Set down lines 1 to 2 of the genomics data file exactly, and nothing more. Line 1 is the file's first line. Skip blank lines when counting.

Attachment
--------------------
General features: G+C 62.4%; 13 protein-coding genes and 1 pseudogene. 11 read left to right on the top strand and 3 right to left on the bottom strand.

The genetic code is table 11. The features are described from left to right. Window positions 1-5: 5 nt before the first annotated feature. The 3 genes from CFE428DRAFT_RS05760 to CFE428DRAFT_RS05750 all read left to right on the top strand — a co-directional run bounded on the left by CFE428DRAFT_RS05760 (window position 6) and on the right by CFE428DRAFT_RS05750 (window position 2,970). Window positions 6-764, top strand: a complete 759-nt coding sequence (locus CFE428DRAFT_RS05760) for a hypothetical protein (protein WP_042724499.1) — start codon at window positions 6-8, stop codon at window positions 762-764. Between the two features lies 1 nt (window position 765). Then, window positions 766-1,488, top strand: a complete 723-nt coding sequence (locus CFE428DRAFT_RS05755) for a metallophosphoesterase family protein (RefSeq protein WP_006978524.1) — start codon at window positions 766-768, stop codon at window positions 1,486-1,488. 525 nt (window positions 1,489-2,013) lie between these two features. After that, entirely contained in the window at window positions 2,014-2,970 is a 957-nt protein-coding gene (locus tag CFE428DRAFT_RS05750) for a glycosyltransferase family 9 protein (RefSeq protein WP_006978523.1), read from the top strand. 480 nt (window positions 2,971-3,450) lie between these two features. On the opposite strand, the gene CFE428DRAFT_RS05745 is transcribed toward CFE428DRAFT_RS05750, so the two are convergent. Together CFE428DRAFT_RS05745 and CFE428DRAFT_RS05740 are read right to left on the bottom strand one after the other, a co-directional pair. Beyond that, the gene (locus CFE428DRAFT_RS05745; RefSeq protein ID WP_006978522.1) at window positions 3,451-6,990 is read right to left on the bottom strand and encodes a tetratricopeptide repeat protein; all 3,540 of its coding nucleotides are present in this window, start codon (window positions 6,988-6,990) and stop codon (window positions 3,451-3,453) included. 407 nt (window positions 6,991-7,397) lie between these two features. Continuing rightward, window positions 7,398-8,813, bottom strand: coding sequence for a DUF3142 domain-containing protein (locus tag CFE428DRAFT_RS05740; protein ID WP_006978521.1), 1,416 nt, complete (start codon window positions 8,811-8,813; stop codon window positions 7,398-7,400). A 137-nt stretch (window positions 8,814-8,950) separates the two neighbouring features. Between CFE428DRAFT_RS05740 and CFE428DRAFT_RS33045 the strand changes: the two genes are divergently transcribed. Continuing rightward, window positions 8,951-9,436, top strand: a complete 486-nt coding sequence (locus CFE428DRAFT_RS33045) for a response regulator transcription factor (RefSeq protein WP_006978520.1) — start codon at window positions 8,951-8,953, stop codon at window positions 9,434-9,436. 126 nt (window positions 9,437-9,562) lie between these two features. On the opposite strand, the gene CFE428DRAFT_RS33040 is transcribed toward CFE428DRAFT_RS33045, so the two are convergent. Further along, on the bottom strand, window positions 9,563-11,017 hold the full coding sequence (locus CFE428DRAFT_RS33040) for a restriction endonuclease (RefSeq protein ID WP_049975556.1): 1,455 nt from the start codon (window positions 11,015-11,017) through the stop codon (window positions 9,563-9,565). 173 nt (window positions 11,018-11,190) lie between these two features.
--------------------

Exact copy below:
General features: G+C 62.4%; 13 protein-coding genes and 1 pseudogene. 11 read left to right on the top strand and 3 right to left on the bottom strand.

The genetic code is table 11. The features are described from left to right. Window positions 1-5: 5 nt before the first annotated feature. The 3 genes from CFE428DRAFT_RS05760 to CFE428DRAFT_RS05750 all read left to right on the top strand — a co-directional run bounded on the left by CFE428DRAFT_RS05760 (window position 6) and on the right by CFE428DRAFT_RS05750 (window position 2,970). Window positions 6-764, top strand: a complete 759-nt coding sequence (locus CFE428DRAFT_RS05760) for a hypothetical protein (protein WP_042724499.1) — start codon at window positions 6-8, stop codon at window positions 762-764. Between the two features lies 1 nt (window position 765). Then, window positions 766-1,488, top strand: a complete 723-nt coding sequence (locus CFE428DRAFT_RS05755) for a metallophosphoesterase family protein (RefSeq protein WP_006978524.1) — start codon at window positions 766-768, stop codon at window positions 1,486-1,488. 525 nt (window positions 1,489-2,013) lie between these two features. After that, entirely contained in the window at window positions 2,014-2,970 is a 957-nt protein-coding gene (locus tag CFE428DRAFT_RS05750) for a glycosyltransferase family 9 protein (RefSeq protein WP_006978523.1), read from the top strand. 480 nt (window positions 2,971-3,450) lie between these two features. On the opposite strand, the gene CFE428DRAFT_RS05745 is transcribed toward CFE428DRAFT_RS05750, so the two are convergent. Together CFE428DRAFT_RS05745 and CFE428DRAFT_RS05740 are read right to left on the bottom strand one after the other, a co-directional pair. Beyond that, the gene (locus CFE428DRAFT_RS05745; RefSeq protein ID WP_006978522.1) at window positions 3,451-6,990 is read right to left on the bottom strand and encodes a tetratricopeptide repeat protein; all 3,540 of its coding nucleotides are present in this window, start codon (window positions 6,988-6,990) and stop codon (window positions 3,451-3,453) included. 407 nt (window positions 6,991-7,397) lie between these two features. Continuing rightward, window positions 7,398-8,813, bottom strand: coding sequence for a DUF3142 domain-containing protein (locus tag CFE428DRAFT_RS05740; protein ID WP_006978521.1), 1,416 nt, complete (start codon window positions 8,811-8,813; stop codon window positions 7,398-7,400). A 137-nt stretch (window positions 8,814-8,950) separates the two neighbouring features. Between CFE428DRAFT_RS05740 and CFE428DRAFT_RS33045 the strand changes: the two genes are divergently transcribed. Continuing rightward, window positions 8,951-9,436, top strand: a complete 486-nt coding sequence (locus CFE428DRAFT_RS33045) for a response regulator transcription factor (RefSeq protein WP_006978520.1) — start codon at window positions 8,951-8,953, stop codon at window positions 9,434-9,436. 126 nt (window positions 9,437-9,562) lie between these two features. On the opposite strand, the gene CFE428DRAFT_RS33040 is transcribed toward CFE428DRAFT_RS33045, so the two are convergent. Further along, on the bottom strand, window positions 9,563-11,017 hold the full coding sequence (locus CFE428DRAFT_RS33040) for a restriction endonuclease (RefSeq protein ID WP_049975556.1): 1,455 nt from the start codon (window positions 11,015-11,017) through the stop codon (window positions 9,563-9,565). 173 nt (window positions 11,018-11,190) lie between these two features.